Meanwhile, dreading that this moment would eventually come, the government has been working on measures to cool property prices for years, calling residential real estate not only an economic issue but also “an important issue for people’s livelihoods that influences social stability”, in a directive back in 2010.
    And while the industry remained strong in the first eight months of the year it started slowing last month, according to data provider China Real Estate Information Corp. Official statistics showed that in Shangrao, where the violent protest occurred, transactions of homes last month fell by 22% from August and 18% from the same month last year. In Shanghai, sales in the past five weeks have risen slightly from the same period last year, but average prices dropped in September by over 3% from August and 1.4% from the same period last year.
    Quoted by SCMP, Zhang Dawei, chief analyst at Centaline Property, warned that not only were the overall sales dropping, but poor construction quality could also be a cause for more violence. “Try not to buy homes built in 2018, because while the developers were short of money, the same is the case with contractors,” he said, and had an even more ominous warning about what's coming: "The fourth quarter would be a peak time for residential project completion. Issues which used to be papered over by rising prices could erupt in this period… so we should look out for a sudden surge [public violence] in the coming months."
    Ultimately, it's all a question of public expectations: expectations that have been number following years of government bailouts and bubble reflating, making sure that every single drop in housing was promptly offset. Hu Xingdou, a Beijing-based economist, said despite China’s market-oriented reforms 40 years ago, investors still lacked respect for market and social rules.
    "They don’t have the spirit of contract, and they always think they can fight against the rules,” he said. “As a commodity, the value of homes can both rise and fall. Investors should obey this fundamental rule."
    But why should they if until recently, policymakers did everything in their power to avoid them this simplest of lessons.
    To be sure, public anger at falling prices is hardly new. Rampaging against price cuts was first seen in 2011, when homebuyers of a residential project named Oriental Rose in Beijing’s Tongzhou district mobbed a Huaye sales office after the firm cut prices by a tenth.
    Similar incidents have erupted whenever investors have found their property value depreciating. And, in a country where there are relatively fewer investment channels and an unpredictable stock market, such protests are always couched as a struggle to protect individual rights. In many such cases, protesters demand compensation or cancellation of their purchase, and in order to prevent further social disorder, developers often accept their demands.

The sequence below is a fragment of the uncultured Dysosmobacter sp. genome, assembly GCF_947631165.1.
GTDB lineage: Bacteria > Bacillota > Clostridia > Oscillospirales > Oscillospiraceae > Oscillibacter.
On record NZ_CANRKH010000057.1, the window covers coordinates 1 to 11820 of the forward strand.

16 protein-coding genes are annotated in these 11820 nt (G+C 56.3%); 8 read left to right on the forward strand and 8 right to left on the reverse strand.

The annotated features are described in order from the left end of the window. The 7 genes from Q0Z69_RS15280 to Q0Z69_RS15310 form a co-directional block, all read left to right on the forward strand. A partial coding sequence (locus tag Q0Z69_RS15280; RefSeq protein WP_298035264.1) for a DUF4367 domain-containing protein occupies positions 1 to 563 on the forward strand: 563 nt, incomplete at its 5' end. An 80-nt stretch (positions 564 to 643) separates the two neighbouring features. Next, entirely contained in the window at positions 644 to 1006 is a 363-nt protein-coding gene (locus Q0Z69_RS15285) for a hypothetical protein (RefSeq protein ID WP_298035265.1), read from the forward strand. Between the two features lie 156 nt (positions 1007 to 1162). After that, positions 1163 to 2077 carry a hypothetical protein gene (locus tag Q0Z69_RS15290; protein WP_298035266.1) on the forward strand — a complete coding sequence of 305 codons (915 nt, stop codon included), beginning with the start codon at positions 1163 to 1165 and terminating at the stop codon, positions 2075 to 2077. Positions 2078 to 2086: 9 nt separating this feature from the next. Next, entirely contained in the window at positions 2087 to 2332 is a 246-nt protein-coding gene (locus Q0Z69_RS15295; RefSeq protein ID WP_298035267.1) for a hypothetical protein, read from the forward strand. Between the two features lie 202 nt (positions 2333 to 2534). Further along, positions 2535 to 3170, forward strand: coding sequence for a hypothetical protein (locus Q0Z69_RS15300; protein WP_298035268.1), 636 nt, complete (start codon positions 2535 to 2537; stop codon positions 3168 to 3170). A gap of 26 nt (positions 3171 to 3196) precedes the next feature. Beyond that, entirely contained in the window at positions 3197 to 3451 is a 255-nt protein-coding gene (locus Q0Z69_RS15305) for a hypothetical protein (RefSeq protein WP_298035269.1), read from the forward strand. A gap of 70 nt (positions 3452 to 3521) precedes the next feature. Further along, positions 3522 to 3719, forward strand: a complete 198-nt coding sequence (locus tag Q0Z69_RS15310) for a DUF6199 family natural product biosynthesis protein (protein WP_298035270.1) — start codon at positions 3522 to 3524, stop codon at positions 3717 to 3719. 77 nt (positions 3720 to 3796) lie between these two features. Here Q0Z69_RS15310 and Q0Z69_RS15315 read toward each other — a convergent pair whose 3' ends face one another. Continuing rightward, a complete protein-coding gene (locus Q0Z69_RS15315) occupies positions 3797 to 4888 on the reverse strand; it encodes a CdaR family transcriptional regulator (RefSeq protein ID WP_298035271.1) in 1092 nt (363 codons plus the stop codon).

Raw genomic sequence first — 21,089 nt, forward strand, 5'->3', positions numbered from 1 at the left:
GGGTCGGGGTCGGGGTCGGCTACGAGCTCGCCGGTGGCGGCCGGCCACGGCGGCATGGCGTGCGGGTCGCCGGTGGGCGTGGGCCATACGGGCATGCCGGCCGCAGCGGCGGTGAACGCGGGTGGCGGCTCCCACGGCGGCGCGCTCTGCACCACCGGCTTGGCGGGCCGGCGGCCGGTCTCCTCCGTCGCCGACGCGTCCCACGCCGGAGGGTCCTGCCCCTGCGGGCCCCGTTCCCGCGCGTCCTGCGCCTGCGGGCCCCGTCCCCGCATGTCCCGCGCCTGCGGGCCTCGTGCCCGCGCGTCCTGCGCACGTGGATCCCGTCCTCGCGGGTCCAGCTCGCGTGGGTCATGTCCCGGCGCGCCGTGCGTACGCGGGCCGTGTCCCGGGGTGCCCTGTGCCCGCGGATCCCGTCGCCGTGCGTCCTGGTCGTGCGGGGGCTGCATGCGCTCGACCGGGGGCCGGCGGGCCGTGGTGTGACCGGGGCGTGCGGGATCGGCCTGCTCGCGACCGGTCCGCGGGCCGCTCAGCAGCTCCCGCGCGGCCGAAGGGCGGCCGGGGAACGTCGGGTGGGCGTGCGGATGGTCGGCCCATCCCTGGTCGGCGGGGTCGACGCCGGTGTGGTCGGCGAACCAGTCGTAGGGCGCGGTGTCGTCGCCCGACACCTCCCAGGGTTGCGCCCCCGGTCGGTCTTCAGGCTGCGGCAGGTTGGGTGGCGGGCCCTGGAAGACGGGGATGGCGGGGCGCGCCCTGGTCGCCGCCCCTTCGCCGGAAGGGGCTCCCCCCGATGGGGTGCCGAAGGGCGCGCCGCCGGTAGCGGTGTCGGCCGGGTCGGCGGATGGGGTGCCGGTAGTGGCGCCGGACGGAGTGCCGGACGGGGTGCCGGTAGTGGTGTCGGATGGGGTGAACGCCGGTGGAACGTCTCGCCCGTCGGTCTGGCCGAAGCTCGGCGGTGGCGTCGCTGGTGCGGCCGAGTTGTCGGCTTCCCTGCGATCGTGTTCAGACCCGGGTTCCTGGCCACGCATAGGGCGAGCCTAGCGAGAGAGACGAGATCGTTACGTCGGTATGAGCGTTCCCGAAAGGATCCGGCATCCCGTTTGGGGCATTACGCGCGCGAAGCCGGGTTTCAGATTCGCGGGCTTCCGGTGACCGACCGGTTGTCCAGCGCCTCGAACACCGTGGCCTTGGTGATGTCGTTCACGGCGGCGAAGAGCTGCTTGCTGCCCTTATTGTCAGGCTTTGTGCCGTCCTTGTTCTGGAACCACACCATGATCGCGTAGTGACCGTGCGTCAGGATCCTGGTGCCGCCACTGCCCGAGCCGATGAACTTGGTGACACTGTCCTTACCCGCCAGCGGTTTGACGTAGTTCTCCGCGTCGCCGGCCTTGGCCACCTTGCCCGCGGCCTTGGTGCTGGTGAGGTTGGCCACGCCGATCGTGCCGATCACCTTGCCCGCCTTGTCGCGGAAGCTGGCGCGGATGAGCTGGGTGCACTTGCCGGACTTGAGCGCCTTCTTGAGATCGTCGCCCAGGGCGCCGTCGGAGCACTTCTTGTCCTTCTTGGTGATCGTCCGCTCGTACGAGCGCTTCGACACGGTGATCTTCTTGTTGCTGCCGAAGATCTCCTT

In other words, moral hazard in China is so pervasive, it threatens the very fabric of society.

    More at: https://www.zerohedge.com/news/2018-...e-prices-slide
    Never attempt to teach a pig to sing; it wastes your time and annoys the pig.

    Robert Heinlein

    Give a man an inch and right away he thinks he's a ruler

    Groucho Marx

    I love mankind…it’s people I can’t stand.

    Linus, from the Peanuts comic

    You cannot have liberty without morality and morality without faith

    Alexis de Torqueville

    Those who fail to learn from the past are condemned to repeat it.
    Those who learn from the past are condemned to watch everybody else repeat it

    A Zero Hedge comment

  27. #413
    When it comes to estimating China's total outstanding debt, there has long been confusion about the real number with most putting the debt/GDP at around 250%, while the IIF last year calculated China's debt load as high as 300% of GDP.

    Now, China watchers can one add another ~40% of debt/GDP to the total because according to S&P, China’s local governments have accumulated 40 trillion yuan ($5.8 trillion) - or even more - in off-balance sheet debt, suggesting the already record surge in defaults is set to accelerate further.
    "The potential amount of debt is an iceberg with titanic credit risks," S&P credit analysts wrote in a report Tuesday, Bloomberg reported, with much of the build-up related to local government financing vehicles, which don’t necessarily have the full financial backing of local governments themselves.
    LGFV debt has emerged as a growing risk for China's economy, because with the national economy slowing, and as a result of a crackdown on shadow lending and a Beijing quota for issuance of local-government bonds not enough to fund infrastructure projects to support regional growth, authorities across the country have resorted to LGFVs to raise financing, according to S&P.
    That’s left LGFVs “walking a tightrope” between deleveraging and transforming their businesses into more typical state-owned enterprises, S&P warned.
    Meanwhile, debt vulnerabilities continue to rise as a result of the previously reported record surge in Chinese corporate defaults this year, as Beijing seeks to roll back a decades-old practice of implicit guarantees for debt.